Govt clears two ordinances for speedy settlement of commercial disputes

Govt clears two ordinances for speedy settlement of commercialNEW DELHI: The government today cleared two ordinances for speedy settlement of commercial disputes in the country, giving a fresh impetus to ease of doing business.

The Union Cabinet, chaired by Prime Minister Narendra Modi, cleared ordinances to amend the Arbitration and Conciliation Act and bring into force the Commercial Courts, Commercial Division and Commercial Appellate Division of High Courts Bill, 2015 pending before a Parliamentary standing committee, official sources said.

The Cabinet had in December last year given a nod to an ordinance to amend the Arbitration Act but it was never sent to the President for approval.

For speedy settlement of commercial disputes, the Cabinet had in August cleared a bill to amend the Arbitration Act to fix a timeline for arbitrators to resolve cases. The bill was not introduced in Parliament.

Under the proposed amendments to the Arbitration and Conciliation Act, 1996, an arbitrator will have to settle a case within 18 months.

However, after the completion of 12 months, certain restrictions will be put in place to ensure that the arbitration case does not linger on, the sources said.

In the initial ordinance approved by the Cabinet in December last year, the timeline was fixed at nine months.

The formulation was changed after inter-ministerial discussions.

The amendments to the law come amidst keenness of the government to attract the greater foreign investment.

Certain foreign companies were said to be hesitant to do business in India because of the long-drawn litigations.

Another amendment to the law puts a cap on the fee of an arbitrator.

The arbitrator will now also have to spell out if there is a conflict of interest in a case he or she is taking up.

The Prime Minister has been stressing on steps to promote ease of doing business in India.

In its report submitted last year, the Law Commission had also supported amendment to the arbitration law to help India become a favored destination, after Singapore and London, for international arbitration.

The Cabinet Committee on Parliamentary Affairs, which also met today, decided to take a call on convening the Winter Session of Parliament on October 26. Once the session, likely to commence after November 19, starts, the government will have to seek Parliament’s approval for the ordinances within 42 days/six weeks or else these will lapse.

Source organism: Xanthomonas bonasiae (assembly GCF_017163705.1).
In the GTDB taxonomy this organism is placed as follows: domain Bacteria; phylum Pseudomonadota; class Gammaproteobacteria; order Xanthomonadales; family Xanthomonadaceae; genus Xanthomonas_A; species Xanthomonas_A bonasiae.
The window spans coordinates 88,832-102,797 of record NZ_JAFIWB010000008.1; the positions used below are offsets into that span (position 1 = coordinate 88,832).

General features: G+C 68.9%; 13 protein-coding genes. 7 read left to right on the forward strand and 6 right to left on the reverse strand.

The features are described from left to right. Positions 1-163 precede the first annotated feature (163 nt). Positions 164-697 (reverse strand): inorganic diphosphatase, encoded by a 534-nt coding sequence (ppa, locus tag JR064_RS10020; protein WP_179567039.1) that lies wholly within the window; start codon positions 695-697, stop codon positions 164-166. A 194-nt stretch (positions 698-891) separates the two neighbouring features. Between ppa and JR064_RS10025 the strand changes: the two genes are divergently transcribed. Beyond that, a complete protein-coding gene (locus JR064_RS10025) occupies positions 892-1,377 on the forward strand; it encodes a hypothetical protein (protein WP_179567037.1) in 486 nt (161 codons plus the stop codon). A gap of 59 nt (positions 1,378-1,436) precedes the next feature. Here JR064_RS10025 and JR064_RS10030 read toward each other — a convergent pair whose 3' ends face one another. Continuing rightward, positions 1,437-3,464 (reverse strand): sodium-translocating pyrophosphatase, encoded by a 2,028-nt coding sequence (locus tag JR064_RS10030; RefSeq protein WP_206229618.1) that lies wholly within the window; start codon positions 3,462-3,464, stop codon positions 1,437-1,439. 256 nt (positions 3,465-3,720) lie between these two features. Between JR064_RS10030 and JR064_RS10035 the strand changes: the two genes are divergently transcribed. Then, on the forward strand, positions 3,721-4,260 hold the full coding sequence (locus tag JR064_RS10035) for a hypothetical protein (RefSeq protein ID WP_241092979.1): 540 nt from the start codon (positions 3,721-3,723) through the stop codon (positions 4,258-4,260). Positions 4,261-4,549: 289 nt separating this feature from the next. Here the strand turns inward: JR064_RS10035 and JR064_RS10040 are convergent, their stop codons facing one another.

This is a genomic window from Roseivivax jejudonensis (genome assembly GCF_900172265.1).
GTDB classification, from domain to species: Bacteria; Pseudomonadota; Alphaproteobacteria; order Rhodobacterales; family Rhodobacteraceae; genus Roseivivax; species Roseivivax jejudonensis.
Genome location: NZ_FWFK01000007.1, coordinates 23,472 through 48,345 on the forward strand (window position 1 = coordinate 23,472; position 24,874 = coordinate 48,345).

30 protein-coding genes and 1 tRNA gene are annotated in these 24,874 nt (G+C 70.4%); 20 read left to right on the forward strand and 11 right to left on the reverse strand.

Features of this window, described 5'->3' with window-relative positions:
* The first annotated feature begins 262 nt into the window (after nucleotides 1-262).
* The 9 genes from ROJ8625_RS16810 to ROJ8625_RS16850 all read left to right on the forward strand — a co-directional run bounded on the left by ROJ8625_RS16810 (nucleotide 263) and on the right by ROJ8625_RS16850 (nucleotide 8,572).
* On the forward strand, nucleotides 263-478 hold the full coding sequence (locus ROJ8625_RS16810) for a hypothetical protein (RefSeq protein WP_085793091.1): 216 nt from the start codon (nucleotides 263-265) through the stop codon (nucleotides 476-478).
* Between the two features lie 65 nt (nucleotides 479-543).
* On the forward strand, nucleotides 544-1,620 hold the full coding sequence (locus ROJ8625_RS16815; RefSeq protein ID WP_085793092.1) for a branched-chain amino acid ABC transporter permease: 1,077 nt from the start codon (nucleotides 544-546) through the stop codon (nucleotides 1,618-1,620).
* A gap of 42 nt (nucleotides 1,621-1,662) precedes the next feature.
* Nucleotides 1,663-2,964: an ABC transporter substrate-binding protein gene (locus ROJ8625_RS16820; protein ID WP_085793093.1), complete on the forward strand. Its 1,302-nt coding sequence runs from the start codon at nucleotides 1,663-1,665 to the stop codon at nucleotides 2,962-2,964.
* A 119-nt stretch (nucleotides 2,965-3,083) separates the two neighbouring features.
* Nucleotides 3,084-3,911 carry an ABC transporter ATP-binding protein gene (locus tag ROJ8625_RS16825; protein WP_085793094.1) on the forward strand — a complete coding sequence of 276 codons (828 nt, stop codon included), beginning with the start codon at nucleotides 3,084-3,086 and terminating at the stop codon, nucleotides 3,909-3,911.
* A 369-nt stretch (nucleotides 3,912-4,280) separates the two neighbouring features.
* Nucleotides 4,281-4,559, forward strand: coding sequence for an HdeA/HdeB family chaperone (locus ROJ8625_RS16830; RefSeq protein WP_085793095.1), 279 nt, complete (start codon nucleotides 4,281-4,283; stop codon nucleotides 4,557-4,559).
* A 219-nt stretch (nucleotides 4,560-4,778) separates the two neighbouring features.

The department related standing committee on Law and Personnel was to table its report in Parliament on the Commercial Courts, Commercial Division and Commercial Appellate Division of High Courts Bill, 2015 by end of July.

But it was granted a month’s extension till August 30. The panel has sought a fresh extension till November 30.

The Bill has been pending. After being referred to a Rajya Sabha Select Committee during UPA’s tenure, it was sent to the Law Commission. Based on the law panel’s recommendations, the NDA government re-drafted the bill as part of its ease of doing business.

The government will now have to take a call on bringing into force a law which will allow the Delhi High Court to transfer thousands of cases, mostly related to property disputes, to the district courts of the capital. The law will enhance the pecuniary jurisdiction of civil courts from the existing Rs 20 lakh to Rs 2 crore.

The Delhi High Court (Amendment) Act, 2015, has received the approval of the President but is yet to be brought into force.

Pecuniary jurisdiction refers to the jurisdiction of a court over a suit based on the amount or value of its subject matter. According to an estimate put before the Parliamentary committee which examined the bill, there are over 12,000 cases which will stand transferred to the lower courts.–PTI

0 - 0

Thank You For Your Vote!

Sorry You have Already Voted!